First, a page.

On On the Implementation of Huge Random Objects                                                                                                        Prof. Oded Goldreich                  (Weizmann Institute of Science              and Radcliffe Institute for Advanced Studies                      at Harvard University)                                                                                We initiate a general study of pseudo-random implementations of hugerandom objects, and apply it to a few areas in which random objectsoccur naturally.  For example, a random object being considered may bea random connected graph, a random bounded-degree graph, or a randomerror-correcting code with good distance.  A pseudo-randomimplementation of such type T objects must generate objects of typeT that can not be distinguished from random ones, rather than objectsthat can not be distinguished from type T objects (although they arenot type T at all).We will model a type T object as a function, and access objects byqueries into these functions. We investigate supporting both standardqueries that only evaluates the primary function at locations of theuser's choice (e.g., edge queries in a graph), and complex queries thatmay ask for the result of a computation on the primary function, wherethis computation is infeasible to perform with a polynomial number ofstandard queries (e.g., providing the next vertex along a Hamiltonianpath in the graph).                                                                                Joint work with Shafi Goldwasser and Asaf Nussboim.                                                                                                      Maximum Coverage Problem            with Group Budget Constraints and Applications                                                                                                          Dr. Chandra Chekuri                               (Bell Labs)We consider the following problem. We are given m sets from auniverse, each of which is colored by one of \ell distinct colors. Weare to pick k (<= \ell) sets of distinct colors so as to maximize thesize of their union.  If m=\ell the problem is the same as the maximumcoverage problem and the greedy algorithm is an "optimal"(1-1/e)-approximation algorithm.  For the general problem we show thata greedy algorithm is a 1/2-approximation algorithm. We thendemonstrate several non-trivial applications of this simple coveringabstraction and discuss some extensions.                                                                                Joint work with Amit Kumar.                                                                                	       		Testing Bipartiteness:         	The Dense, The Sparse, and The General                                                                                                             Dr. Dana Ron                   (Radcliffe Institute for Advanced Study                               at Harvard                        and Tel-Aviv University)Property Testing is the study of the following family of problems:given query access to an object (e.g., a graph or a function), a testingalgorithm must decide whether the object has a predetermined property(e.g., 3-colorability or linearity) or whether it is "epsilon-far"from having the property. In "\epsilon-far" we mean that an epsilonfraction of the object should be modified so that it obtains the property.                                                                                Property testing algorithms exist for many types of objects andproperties.  This talk will focus on testing graph properties, and inparticular on a basic graph property that has received quite a bit ofattention: Bipartiteness.  It turns out that for this property, as wellas others, the complexity of testing varies significantly with the modelused for testing, where different models are appropriate for differenttypes of graphs.                                                                                This talk will survey three results (and mention a few other relatedresults).(1) The first result is an algorithm for testing bipartiteness of graphs    that are dense. The complexity of this algorithm is independent of the    size of the graph.(2) The second result is an algorithm of testing bipartiteness of graphs    that have bounded degree. The complexity of this algorithm grows    (roughly) like sqrt{n} where n is the number of graph vertices, and    there is a matching lower bound.(3) The third, and most recent, result studies a model that is appropriate    for all types of graphs. This work bridges the gap between the first    two results: as long as the average degree of the graph is at most    sqrt{n}, it obtains the same complexity as the second algorithm, and    as the average degree increases, it approaches the complexity of the    first algorithm. Here too the bound is almost tight.                                                                                This talk is based on joint works with Oded Goldreich, Shafi Goldwasser,Tali Kaufman, and Michael Krivelevich.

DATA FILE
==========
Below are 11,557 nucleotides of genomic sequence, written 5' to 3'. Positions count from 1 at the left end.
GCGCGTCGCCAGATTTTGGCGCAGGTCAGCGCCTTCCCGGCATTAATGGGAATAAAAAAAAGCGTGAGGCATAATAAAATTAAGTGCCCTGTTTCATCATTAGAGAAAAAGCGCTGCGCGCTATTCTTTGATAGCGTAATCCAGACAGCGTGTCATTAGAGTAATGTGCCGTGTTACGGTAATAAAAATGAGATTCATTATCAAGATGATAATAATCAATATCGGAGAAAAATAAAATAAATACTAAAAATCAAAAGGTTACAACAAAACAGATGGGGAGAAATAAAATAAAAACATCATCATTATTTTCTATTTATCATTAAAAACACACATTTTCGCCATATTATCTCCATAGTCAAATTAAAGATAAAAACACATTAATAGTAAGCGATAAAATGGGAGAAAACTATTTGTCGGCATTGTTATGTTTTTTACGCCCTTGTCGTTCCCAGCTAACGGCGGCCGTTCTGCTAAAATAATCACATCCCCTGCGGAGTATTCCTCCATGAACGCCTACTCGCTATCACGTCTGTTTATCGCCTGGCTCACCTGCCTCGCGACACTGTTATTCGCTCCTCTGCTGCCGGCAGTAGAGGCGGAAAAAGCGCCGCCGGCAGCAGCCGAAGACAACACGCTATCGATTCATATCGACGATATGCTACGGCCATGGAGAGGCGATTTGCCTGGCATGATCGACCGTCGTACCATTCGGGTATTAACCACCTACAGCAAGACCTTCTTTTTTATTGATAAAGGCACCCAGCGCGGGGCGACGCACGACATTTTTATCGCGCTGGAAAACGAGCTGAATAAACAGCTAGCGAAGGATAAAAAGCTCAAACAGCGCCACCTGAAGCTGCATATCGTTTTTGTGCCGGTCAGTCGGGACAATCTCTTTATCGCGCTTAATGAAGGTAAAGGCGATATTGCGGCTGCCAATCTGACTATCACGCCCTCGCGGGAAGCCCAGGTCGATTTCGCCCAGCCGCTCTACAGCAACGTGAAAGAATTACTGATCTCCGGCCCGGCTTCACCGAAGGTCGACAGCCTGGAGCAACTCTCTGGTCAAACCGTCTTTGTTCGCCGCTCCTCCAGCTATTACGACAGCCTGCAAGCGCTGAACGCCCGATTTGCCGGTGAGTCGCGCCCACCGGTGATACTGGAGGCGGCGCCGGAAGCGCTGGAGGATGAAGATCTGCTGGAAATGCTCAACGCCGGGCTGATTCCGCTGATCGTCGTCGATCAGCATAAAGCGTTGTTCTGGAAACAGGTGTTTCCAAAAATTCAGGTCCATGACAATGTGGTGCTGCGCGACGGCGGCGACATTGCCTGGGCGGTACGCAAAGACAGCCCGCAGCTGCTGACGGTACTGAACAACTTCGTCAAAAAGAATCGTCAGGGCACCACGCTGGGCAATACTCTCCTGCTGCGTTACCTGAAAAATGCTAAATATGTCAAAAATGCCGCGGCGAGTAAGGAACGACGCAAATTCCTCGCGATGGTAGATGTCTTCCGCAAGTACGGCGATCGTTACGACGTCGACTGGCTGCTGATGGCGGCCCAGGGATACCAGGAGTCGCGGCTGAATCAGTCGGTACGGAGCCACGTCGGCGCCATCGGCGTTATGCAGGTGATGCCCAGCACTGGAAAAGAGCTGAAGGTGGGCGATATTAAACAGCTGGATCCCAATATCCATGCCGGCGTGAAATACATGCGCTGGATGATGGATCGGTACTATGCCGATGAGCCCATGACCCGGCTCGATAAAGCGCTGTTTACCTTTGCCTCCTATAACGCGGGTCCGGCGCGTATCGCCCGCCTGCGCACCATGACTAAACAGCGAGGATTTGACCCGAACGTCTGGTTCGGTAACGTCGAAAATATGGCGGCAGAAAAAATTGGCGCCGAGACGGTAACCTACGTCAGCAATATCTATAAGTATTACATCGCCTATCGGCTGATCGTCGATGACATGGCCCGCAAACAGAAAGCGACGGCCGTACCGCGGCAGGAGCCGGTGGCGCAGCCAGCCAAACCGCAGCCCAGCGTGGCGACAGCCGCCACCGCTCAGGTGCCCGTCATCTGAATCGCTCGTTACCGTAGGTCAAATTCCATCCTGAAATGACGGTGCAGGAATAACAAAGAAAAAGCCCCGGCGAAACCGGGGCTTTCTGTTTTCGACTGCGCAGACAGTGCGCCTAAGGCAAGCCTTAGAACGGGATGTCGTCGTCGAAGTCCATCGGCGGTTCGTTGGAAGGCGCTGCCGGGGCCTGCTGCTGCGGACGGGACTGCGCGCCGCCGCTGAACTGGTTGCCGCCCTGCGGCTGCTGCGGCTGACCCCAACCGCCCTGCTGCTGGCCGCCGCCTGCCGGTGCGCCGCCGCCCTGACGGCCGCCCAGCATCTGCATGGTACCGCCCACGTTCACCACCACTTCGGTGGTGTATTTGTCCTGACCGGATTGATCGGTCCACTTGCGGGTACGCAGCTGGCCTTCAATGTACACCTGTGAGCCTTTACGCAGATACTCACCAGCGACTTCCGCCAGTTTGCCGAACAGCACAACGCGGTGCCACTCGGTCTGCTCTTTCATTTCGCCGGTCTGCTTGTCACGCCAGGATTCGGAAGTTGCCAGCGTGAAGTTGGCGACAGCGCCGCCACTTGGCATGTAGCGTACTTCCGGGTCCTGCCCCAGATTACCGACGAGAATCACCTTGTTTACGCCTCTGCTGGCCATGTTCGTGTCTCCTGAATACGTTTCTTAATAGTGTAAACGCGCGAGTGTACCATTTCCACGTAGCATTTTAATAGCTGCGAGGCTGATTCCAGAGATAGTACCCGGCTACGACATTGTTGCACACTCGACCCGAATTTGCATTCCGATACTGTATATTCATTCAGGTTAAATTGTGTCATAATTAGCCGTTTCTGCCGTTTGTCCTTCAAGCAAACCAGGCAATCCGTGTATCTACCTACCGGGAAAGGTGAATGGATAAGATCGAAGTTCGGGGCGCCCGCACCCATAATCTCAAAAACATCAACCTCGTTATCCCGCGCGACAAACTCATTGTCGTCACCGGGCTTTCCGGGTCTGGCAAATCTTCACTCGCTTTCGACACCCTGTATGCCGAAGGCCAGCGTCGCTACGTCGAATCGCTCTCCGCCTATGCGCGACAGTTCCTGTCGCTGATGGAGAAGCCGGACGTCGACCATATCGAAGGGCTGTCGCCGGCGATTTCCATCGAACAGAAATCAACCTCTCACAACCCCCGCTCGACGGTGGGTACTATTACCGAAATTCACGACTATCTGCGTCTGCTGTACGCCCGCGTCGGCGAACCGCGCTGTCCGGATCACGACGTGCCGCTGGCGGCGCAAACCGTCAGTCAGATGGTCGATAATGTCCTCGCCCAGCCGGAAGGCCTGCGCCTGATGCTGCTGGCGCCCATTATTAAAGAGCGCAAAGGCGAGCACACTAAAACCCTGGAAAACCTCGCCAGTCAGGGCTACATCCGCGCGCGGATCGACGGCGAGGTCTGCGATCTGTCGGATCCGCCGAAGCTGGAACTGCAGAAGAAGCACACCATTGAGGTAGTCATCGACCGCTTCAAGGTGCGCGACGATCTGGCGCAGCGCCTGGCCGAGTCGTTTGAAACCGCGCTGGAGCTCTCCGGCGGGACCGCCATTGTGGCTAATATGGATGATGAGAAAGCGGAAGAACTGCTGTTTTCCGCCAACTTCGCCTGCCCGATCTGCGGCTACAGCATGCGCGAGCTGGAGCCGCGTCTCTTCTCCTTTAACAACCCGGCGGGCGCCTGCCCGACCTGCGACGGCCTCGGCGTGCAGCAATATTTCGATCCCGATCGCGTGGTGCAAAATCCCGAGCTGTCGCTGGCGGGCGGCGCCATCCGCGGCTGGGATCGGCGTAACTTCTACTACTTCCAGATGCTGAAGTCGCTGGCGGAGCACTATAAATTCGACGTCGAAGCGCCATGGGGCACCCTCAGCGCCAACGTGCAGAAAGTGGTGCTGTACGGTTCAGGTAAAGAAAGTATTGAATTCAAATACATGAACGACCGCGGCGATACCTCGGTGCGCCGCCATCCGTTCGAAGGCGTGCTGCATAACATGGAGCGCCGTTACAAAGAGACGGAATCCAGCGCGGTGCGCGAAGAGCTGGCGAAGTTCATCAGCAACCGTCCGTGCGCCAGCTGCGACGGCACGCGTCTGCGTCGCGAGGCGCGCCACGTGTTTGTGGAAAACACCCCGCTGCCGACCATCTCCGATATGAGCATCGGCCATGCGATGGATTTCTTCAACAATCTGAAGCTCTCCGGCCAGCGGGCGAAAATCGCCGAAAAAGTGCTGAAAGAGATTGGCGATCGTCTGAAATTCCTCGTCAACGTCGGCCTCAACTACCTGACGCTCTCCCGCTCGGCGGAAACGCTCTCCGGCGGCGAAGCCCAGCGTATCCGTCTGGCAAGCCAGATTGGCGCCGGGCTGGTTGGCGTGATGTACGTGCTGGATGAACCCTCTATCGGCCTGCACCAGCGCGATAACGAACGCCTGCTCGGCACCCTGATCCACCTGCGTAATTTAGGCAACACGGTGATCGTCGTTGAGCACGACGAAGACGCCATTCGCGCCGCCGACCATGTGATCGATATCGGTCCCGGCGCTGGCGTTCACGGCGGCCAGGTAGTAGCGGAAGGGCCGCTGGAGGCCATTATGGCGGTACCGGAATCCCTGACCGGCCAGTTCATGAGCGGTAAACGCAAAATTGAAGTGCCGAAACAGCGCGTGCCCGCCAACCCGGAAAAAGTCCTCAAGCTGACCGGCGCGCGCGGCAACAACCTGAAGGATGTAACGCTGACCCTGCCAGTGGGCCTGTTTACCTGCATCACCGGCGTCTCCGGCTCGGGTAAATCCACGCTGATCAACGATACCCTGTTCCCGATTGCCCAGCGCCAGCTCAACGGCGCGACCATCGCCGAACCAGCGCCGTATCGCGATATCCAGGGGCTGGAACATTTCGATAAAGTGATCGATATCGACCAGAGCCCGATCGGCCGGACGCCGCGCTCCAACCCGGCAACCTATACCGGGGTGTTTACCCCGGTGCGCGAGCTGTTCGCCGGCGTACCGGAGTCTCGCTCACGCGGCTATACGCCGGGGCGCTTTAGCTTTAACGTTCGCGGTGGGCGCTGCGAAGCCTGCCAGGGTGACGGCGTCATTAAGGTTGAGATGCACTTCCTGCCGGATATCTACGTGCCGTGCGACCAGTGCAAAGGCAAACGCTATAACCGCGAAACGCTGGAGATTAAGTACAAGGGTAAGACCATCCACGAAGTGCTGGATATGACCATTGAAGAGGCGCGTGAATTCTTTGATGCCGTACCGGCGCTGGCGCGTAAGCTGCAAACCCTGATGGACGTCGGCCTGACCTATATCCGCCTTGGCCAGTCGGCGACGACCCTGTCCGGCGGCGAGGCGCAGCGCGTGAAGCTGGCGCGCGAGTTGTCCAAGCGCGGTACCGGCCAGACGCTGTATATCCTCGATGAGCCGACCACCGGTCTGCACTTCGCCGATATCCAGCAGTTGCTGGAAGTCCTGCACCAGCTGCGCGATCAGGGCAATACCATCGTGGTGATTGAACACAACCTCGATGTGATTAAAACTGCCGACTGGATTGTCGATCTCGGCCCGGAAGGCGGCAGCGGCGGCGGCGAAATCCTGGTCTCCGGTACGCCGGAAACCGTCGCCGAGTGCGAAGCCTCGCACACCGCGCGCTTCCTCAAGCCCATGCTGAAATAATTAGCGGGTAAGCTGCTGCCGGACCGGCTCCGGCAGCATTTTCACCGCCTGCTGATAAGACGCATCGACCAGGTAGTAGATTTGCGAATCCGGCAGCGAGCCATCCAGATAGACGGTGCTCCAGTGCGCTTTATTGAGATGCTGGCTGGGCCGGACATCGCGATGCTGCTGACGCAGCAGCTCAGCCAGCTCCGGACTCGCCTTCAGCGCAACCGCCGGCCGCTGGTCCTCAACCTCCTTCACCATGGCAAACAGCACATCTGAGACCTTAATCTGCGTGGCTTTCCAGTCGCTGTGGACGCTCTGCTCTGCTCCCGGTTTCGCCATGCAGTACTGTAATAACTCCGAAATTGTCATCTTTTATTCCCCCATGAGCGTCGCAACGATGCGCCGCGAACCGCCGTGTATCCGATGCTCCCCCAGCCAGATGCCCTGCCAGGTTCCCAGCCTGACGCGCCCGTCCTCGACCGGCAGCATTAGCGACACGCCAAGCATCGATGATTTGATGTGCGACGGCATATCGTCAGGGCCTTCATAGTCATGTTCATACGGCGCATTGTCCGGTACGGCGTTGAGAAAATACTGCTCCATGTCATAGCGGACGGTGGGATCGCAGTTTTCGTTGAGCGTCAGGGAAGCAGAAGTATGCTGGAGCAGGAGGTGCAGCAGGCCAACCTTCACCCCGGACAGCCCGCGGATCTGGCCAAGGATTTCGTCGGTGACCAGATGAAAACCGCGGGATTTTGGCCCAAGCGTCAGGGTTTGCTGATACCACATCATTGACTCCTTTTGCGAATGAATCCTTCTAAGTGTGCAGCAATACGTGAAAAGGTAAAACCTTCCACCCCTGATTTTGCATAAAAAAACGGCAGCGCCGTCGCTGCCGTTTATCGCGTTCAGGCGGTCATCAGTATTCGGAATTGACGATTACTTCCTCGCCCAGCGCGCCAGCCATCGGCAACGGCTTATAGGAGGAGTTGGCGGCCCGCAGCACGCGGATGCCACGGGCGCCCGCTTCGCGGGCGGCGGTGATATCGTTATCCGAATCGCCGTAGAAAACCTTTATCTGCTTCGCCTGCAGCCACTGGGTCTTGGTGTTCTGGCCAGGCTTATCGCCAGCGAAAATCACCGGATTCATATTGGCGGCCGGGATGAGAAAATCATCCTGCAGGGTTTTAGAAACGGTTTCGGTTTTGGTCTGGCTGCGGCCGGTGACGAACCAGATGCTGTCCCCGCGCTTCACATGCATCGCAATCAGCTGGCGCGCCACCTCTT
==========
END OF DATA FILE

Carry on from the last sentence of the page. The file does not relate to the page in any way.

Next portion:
Hardness as  Randomness:
a Survey of Universal Derandomization

Prof. Russell Impagliazzo
(UCSD and IAS)

We survey recent developments in the study of probabilistic complexityclasses.  While the evidence seems to support the conjecture thatprobabilism can be deterministically simulated with relatively lowoverhead, i.e., that P=BPP, it also indicates that this may be adifficult question to resolve.  In fact, proving that probalisticalgorithms have non-trivial deterministic simulations is basicallyequivalent to proving circuit lower bounds, either in the algebraic orBoolean models.                                                                                In this talk, I'll survey some results from the theory of derandomization.I'll stress connections to other questions, especially circuit complexity,explicit etractors, hardness amplification, and error-correcting codes.Much of the talk is based on work by Valentine Kabanets, Avi Wigdersonand myself, but I'll also include results by many other researchers.

"Every day is Theory Day"